One claim we see from anti-statehood factions is that Puerto Rico voters, when they voted for statehood three times this century, didn’t really know what they were voting for. This claim is usually followed by a demand that Congress make it clear what statehood would mean for Puerto Rico.

There’s really no mystery here. We have 50 states. Under the U.S. Constitution, all states are on an equal footing. Small states like Rhode Island and Wyoming are just as important, and have just as many senators, as big states like Texas and California. States in the west get the same treatment in federal programs as states in the east. We can look at current states and see what statehood will be like for Puerto Rico.

However, the Government Accountability Office prepared a report in 2014 that predicted some specific economic changes under statehood. Most of the figures were based on 2010 spending, the most recent data available at that time. The GAO concluded that 11 federal programs would be different for the state of Puerto Rico than for the territory of Puerto Rico.

Programs that would be affected

The four largest and most important programs for which the GAO expected a change are these:

  • Medicare: in 2010, federal spending for Medicare in Puerto Rico was $4.5 billion; as a state, Puerto Rico would have received $4.5 to $6 billion.
  • Medicaid: spending was $685 million; had Puerto Rico been a state, it could have been as high as $2.1 billion.
  • Supplemental Nutrition Assistance Program (SNAP): NAP spending in 2010 was $1.9 billion; as a state,Puerto Rico could have received $1.7 billion to $2.6 billion. The amount might have been smaller because recipients of SSI (see below) might not have needed food stamps.
  • Supplemental Security Income (SSI): Puerto Rico is excluded from SSI benefits, a law which is currently being examined by the Supreme Court. A similar program cost $24 million in 2010. The GAO estimates that SSI coverage would have totaled $1.5 billion to $1.8 billion.

The GAO reported that residents of Puerto Rico paid $20 million in taxes in 2010, mostly to the United States. As a state, Puerto Rico might pay as much as $2.3 billion. The GAO also estimated that corporations might pay an additional $3.4 billion in corporate income tax, although this estimate was more complicated than the estimate for individuals, and less certain. It could be as high as $9.3 billion.

Puerto Rico could expect to have more funding for highways, and for the Children’s Health Insurance Program.

The GAO speculated that eligibility for PEL grants, WIC (Women and Infants), housing assistance, and TANF (Temporary Assistance for Needy Families) might change.

Future possibilities

The figures above suggest that Puerto Rico would receive a lot more federal funds as a state than as a territory. However, that’s not the whole story.

“Statehood could result in dynamic economic and fiscal changes for Puerto Rico, changes that could ultimately impact the level of federal spending in Puerto Rico, and the revenue collected from residents of, and corporations in, Puerto Rico,” the GAO pointed out  “However, the precise nature of how such changes would affect federal spending and revenue is uncertain.”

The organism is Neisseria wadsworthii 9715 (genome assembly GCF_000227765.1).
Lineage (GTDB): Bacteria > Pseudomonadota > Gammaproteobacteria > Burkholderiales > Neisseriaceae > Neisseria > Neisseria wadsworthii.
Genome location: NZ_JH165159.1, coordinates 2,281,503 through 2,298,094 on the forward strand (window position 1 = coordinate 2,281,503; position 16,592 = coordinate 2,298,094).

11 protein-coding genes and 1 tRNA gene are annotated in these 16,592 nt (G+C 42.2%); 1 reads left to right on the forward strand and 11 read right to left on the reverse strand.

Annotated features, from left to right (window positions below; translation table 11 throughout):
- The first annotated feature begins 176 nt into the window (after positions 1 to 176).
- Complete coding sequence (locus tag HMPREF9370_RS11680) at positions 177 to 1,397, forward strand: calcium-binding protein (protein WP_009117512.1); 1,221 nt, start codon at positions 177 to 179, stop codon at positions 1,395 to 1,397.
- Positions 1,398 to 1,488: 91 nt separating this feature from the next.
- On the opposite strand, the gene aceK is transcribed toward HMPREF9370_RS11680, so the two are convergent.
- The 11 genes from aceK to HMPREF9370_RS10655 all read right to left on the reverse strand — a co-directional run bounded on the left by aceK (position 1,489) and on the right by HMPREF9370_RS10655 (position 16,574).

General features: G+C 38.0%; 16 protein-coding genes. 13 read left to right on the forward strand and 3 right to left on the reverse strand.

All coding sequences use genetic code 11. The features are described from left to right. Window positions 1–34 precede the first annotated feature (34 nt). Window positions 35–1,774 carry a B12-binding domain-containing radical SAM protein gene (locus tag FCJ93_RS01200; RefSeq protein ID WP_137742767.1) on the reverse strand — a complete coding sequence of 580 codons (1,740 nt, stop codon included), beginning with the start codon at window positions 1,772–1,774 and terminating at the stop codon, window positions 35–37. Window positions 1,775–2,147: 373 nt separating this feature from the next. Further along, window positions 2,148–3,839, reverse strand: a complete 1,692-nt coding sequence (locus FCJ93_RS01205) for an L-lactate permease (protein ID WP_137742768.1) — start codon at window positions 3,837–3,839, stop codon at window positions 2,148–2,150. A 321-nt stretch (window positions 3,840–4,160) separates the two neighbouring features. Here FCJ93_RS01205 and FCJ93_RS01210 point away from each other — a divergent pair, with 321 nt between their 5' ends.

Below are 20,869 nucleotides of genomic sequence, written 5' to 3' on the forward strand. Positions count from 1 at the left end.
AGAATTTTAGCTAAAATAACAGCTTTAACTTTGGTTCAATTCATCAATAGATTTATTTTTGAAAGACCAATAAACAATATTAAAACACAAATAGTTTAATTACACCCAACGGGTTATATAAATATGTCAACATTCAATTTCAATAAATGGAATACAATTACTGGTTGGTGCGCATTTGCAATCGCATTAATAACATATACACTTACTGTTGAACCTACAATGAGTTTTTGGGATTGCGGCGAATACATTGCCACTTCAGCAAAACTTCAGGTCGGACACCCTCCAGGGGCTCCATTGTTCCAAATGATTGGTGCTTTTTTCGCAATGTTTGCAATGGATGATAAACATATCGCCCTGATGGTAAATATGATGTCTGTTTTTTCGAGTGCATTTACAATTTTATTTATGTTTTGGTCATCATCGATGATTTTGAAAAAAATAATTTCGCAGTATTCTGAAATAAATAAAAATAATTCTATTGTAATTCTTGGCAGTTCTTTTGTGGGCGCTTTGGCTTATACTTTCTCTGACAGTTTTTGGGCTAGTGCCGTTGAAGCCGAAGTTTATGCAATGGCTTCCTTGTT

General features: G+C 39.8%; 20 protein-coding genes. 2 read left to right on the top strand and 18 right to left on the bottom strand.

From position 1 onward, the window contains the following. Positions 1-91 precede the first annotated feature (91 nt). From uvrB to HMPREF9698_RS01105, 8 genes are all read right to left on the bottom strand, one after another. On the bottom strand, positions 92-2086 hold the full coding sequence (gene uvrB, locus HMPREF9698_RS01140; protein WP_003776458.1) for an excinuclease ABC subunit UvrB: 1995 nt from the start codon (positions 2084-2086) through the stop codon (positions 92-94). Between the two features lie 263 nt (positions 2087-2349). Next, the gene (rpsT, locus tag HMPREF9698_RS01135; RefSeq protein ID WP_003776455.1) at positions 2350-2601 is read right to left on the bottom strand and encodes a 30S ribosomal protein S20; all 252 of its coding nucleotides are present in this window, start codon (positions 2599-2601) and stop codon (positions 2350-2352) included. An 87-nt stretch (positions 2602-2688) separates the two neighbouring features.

Hawaii’s admission as a state was followed almost immediately by an enormous boom in construction and tourism. Real per capita personal income increased at an annual rate of 4 percent. Investment by companies from the United States and from other nations both jumped. Puerto Rico already has some real advantages in its largely bilingual educated workforce, strong track record in pharmaceuticals and medical devices, and impressive natural beauty. Statehood would level the playing field for Puerto Rico and lead to greater prosperity. The GAO said, “Statehood could eliminate any risk associated with Puerto Rico’s uncertain political status and any related deterrent to business investment.”

This could lead to less dependence on federal funding and greater tax participation by companies and individuals in Puerto Rico, benefiting the United States as a whole economically.

There may be other changes. For example, the number of people leaving Puerto Rico has been extremely high in recent decades, leading to a loss of human capital on the Island. As a state, Puerto Rico would be in a stronger position economically and might see less outmigration. Hawaii’s population grew significantly after its admission as a state. Puerto Rico could see the same change.

Some anti-statehood factions claim that a state of Puerto Rico would lose its language and culture. With more than 5 million Puerto Ricans living in the states and roughly 3.2 million living in Puerto Rico, we can see that Puerto Rican culture is stronger than this claim suggests. The 50 states continue to have and take pride in their own differences from one another as well as their shared American identity. We doubt that Puerto Rico would be different in this respect.

The other changes we can be sure of? Puerto Rico would have two senators, four or more Members in the House, and full participation in presidential elections. With a full voice in American democracy, the Island’s priorities would have the same degree of influence that the current 50 states have.

The ball is now in Congress’s court. Please contact your representatives and encourage them to take their place on the right side of history.

Read the GAO report.



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